2 4 crystal growth and phase diagrams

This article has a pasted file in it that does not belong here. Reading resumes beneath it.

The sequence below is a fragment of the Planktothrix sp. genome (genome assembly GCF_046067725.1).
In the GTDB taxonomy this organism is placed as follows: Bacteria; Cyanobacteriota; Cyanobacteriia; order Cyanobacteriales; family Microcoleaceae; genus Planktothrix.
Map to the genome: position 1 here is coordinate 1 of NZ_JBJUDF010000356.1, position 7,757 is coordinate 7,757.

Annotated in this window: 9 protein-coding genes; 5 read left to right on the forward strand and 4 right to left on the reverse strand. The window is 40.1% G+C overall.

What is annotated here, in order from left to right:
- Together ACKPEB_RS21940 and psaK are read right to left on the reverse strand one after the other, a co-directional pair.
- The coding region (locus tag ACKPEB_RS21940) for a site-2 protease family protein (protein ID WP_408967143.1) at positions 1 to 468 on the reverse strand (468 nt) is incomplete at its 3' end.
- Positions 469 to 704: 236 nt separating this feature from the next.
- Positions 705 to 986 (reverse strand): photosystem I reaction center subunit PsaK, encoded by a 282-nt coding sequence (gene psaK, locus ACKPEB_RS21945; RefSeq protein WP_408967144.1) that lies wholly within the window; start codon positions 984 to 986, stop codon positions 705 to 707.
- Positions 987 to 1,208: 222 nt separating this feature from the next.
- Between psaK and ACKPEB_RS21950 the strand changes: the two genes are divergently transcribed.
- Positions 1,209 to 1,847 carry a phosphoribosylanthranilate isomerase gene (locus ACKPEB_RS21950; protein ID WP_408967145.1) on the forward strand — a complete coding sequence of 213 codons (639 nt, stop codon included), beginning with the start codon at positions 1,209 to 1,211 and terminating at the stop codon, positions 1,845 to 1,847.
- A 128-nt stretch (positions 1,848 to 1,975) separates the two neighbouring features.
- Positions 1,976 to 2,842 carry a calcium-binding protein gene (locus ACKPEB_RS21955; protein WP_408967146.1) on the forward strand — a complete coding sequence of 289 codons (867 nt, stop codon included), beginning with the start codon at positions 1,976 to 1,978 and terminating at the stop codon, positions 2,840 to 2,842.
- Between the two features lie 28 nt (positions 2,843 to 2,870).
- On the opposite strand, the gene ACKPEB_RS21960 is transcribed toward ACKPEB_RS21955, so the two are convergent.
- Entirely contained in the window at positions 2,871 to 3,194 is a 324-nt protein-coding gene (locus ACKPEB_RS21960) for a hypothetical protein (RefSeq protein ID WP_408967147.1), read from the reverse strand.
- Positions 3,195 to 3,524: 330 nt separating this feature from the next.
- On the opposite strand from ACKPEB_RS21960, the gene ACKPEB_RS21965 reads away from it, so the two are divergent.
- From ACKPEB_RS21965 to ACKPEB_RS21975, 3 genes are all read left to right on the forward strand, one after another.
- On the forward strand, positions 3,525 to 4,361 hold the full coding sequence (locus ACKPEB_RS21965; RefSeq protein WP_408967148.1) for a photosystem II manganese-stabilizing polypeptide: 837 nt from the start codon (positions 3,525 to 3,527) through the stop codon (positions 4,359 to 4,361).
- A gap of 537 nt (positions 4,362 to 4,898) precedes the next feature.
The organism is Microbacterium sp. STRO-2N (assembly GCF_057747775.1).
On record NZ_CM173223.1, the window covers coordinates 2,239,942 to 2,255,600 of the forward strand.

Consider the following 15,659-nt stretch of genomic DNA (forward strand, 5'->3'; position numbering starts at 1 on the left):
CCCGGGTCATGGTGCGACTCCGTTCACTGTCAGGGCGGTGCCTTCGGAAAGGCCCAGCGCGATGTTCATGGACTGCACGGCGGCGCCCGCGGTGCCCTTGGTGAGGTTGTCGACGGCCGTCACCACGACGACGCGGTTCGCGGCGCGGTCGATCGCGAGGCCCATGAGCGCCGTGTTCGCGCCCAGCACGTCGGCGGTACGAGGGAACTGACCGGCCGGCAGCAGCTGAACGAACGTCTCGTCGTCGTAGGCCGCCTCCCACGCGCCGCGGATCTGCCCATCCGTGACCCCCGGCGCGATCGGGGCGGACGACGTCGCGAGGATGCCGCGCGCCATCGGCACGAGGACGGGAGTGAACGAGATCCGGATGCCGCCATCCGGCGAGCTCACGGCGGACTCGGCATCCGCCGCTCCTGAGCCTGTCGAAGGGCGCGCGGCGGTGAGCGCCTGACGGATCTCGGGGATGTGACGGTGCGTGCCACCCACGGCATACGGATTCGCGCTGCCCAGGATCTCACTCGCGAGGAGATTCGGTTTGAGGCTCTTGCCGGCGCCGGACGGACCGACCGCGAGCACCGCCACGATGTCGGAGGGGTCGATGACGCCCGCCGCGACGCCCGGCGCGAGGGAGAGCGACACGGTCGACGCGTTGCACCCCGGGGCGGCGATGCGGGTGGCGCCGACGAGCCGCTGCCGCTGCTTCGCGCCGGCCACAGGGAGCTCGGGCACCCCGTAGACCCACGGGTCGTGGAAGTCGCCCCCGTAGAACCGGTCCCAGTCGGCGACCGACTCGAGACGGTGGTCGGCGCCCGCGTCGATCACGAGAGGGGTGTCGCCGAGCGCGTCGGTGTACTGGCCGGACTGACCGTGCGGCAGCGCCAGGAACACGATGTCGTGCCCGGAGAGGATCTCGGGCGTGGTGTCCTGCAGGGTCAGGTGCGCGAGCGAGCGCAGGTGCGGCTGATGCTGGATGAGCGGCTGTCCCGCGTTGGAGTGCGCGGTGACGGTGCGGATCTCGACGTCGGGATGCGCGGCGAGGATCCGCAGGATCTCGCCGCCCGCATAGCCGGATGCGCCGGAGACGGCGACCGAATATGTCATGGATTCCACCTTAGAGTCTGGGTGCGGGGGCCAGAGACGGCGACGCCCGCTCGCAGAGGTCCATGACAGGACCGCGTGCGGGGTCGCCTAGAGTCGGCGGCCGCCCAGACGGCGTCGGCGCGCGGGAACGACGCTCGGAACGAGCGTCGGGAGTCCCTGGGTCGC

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Mineral Stability  What controls when and where a particular mineral forms?    Commonly referred to as “Rock cycle” Rock cycle: Mineralogical changes that occur because of variations in geologic environment Knowing answer provides information about earth history or processes Mineral formation  Why would you want to know earth history or processes:    Find: ore deposits, oil and gas, building materials Understand engineering hazards, water cycle Understand how humans effect the earth: climate… The Rock Cycle  A system for organizing mineralogical changes Fig 5-1 Bowen’s reaction series Fe, Mg - silicates Changing composition Ca, Na - silicates Ca, Na, Fe, Mg - silicates K-spar Qtz requirements for mineral stability  Constituents   Available reactants/elements (X) Correct environmental conditions (energy)   Pressure (P) Temperature (T) Mineral Stability   More stable position is one of lower energy Minerals may not be stable – e.g metastable minerals   Mineral contains more energy than expected from their environment Energy required to overcome metastability – activation energy Activation Energy: - energy to shake book off shelf - Energy required to change mineral phases Fig 5-2 How can stability be estimated?  Algebraically:    Physical chemistry/Thermodynamics Estimates of ∆G – Gibbs free energy Graphically – “phase diagrams”:   Essentially figures of solutions to ∆G problems Many types, common ones: One component – P & T variable, X fixed (i.e the component)  Two (or more) components – T & X variable, P fixed  Components and Phases    Component – Chemical entity  H2O  Al2SiO5 Phase – physically separable part of a system; e.g  for H20: ice, water, water vapor  for Al2SiO5: Sillimanite, Kyanite, Andalusite One and two component phase diagrams  Several types of 2-component diagrams One component diagrams    Fields – where only one phase (mineral) is stable Lines – where two phases are stable simultaneously Points – where three phases are stable Two component phase diagrams   What happens if there are two components in a system? Example: Plagioclase feldspars – two components with complete solid solution (at high T, otherwise “exsolution”)  Albite– NaAlSi3O8  Anorthite – CaAl2Si2O8  Any composition in between the two end member compositions     How does solid (and melt) composition vary during crystallization? How does composition vary as solids melt melt to form magma? OR… If you know the composition of a plagioclase feldspar, can you determine T and P of crystallization? Two component phase diagram with complete solid solution = Na, Ca, Al, SiO2 = (Na,Ca)xAlySizO8 100% Albite – NaAlSi3O8 Mole % Anorthite 100% Anorthite – CaAl2Si2O8 Equilibrium Crystallization Start An77 An68 End 100% Albite – NaAlSi3O8 Mole % Anorthite An55 100% Anorthite – CaAl2Si2O8 (1) The crystals are always in equilibrium with the melt (2) Minerals have homogeneous compositions throughout Fig 5-14a Lever Rule %B = qr/qs %A = rs/qs Fraction of two components relate to the relative lengths of tie lines Fig 5.5 Non-equilibrium crystallization  Results in “zoning”    Individual mineral grains may vary in composition from center to edge Easily observed petrographically Very common in plagioclase feldspars Zoned Plagioclase crystal Oscillatory zoning Fig 12-12 Other types of zoning include: (1)Normal zoning (Carich centers) (2)Reverse zoning (Narich centers)  Zoning reflects change in P and T when mineral crystallizes   Crystallizing mineral in disequilibrium with composition of melt Can be explained by non-equilibrium crystallization using phase diagram Non-Equilibrium Crystallization Start Normal Zoning An77 An77 An77 An68 An55 Mole % Anorthite Minerals show zoning – heterogeneous compositions Fig 5-14b Controls on zoned crystals    Diffusion rate through solid crystal Time allowed for diffusion to occur Diffusion is rapid in olivine – few zoned crystals   Mostly equilibrium Diffusion slow in plagioclase  Commonly zoned Two component phase diagram - No solid solution Ca, Mg, Al, SiO2 = At me diopside, anorthite, and melt present Fig 5.4 At me, diopside begins xtll, anorthite continues xtll NO HEAT LOST – remains 1237º C – until all solid Composition is 75% An, 25% Di When first reach 1237º C, system is 48% anorthite, 52% melt Rates of growth    Slowest growing faces are often most prominent Fast growth causes faces to disappear This is why minerals have common forms Halite  {001} faces parallel to layers of bonded Na and Cl   Face is charge neutral Weak attraction from this face to either ion  {111} faces parallel layers of pure Na and Cl     High surface charge on face Comes from unsatisfied bonds from element Strong attraction from this face to oppositely charge ion Result is {111} face grows faster than {001} face  Thicker layer for a given amount of time Start with octahedral faces End with cube faces Boundaries are “time lines” Fig 5-7 [...]...One component diagrams  If P and/ or T changes   One phase converts to another Examples: H2O – component; ice, water, and vapor are phases  Al SiO – component; Kyanite, Andalusite, 2 5 Sillimanite are phases  Al2SiO5 Phase diagram ∆G = f(P,T) Phase with lowest ∆G is stable Lines mark boundaries of regions with the lowest ∆G Very useful to remember for metamorphic reactions Fig 5.3 H2O phase diagram... feldspars Zoned Plagioclase crystal Oscillatory zoning Fig 12- 12 Other types of zoning include: (1)Normal zoning (Carich centers) (2) Reverse zoning (Narich centers)  Zoning reflects change in P and T when mineral crystallizes   Crystallizing mineral in disequilibrium with composition of melt Can be explained by non-equilibrium crystallization using phase diagram Non-Equilibrium Crystallization Start Normal... Anorthite – CaAl2Si2O8 Equilibrium Crystallization Start An77 An68 End 100% Albite – NaAlSi3O8 Mole % Anorthite An55 100% Anorthite – CaAl2Si2O8 (1) The crystals are always in equilibrium with the melt (2) Minerals have homogeneous compositions throughout Fig 5-14a Lever Rule %B = qr/qs %A = rs/qs Fraction of two components relate to the relative lengths of tie lines Fig 5.5 Non-equilibrium crystallization... to remember for metamorphic reactions Fig 5.3 H2O phase diagram Only component is H2O More complete H2O diagram There are 15 polymorphs of ice Ice IX stability: T < 140 K 2 kbar < P < 4 kbar Commonly shown P & T conditions tetragonal Ice 9: Kurt Vonnegut, Cat’s Cradle, melting T = 45 .8ºC at P = 1 Atm Two component phase diagrams   What happens if there are two components in a system? Example: Plagioclase... Anorthite – CaAl2Si2O8  Any composition in between the two end member compositions     How does solid (and melt) composition vary during crystallization? How does composition vary as solids melt melt to form magma? OR… If you know the composition of a plagioclase feldspar, can you determine T and P of crystallization? Two component phase diagram with complete solid solution = Na, Ca, Al, SiO2 = (Na,Ca)xAlySizO8... heterogeneous compositions Fig 5-14b Controls on zoned crystals    Diffusion rate through solid crystal Time allowed for diffusion to occur Diffusion is rapid in olivine – few zoned crystals   Mostly equilibrium Diffusion slow in plagioclase  Commonly zoned Two component phase diagram - No solid solution Ca, Mg, Al, SiO2 = At me diopside, anorthite, and melt present Fig 5 .4 At me, diopside begins xtll,... anorthite continues xtll NO HEAT LOST – remains 123 7º C – until all solid Composition is 75% An, 25 % Di When first reach 123 7º C, system is 48 % anorthite, 52% melt Rates of growth    Slowest growing faces are often most prominent Fast growth causes faces to disappear This is why minerals have common forms Halite  {001} faces parallel to layers of bonded Na and Cl   Face is charge neutral Weak attraction... minerals have common forms Halite  {001} faces parallel to layers of bonded Na and Cl   Face is charge neutral Weak attraction from this face to either ion  {111} faces parallel layers of pure Na and Cl     High surface charge on face Comes from unsatisfied bonds from element Strong attraction from this face to oppositely charge ion Result is {111} face grows faster than {001} face  Thicker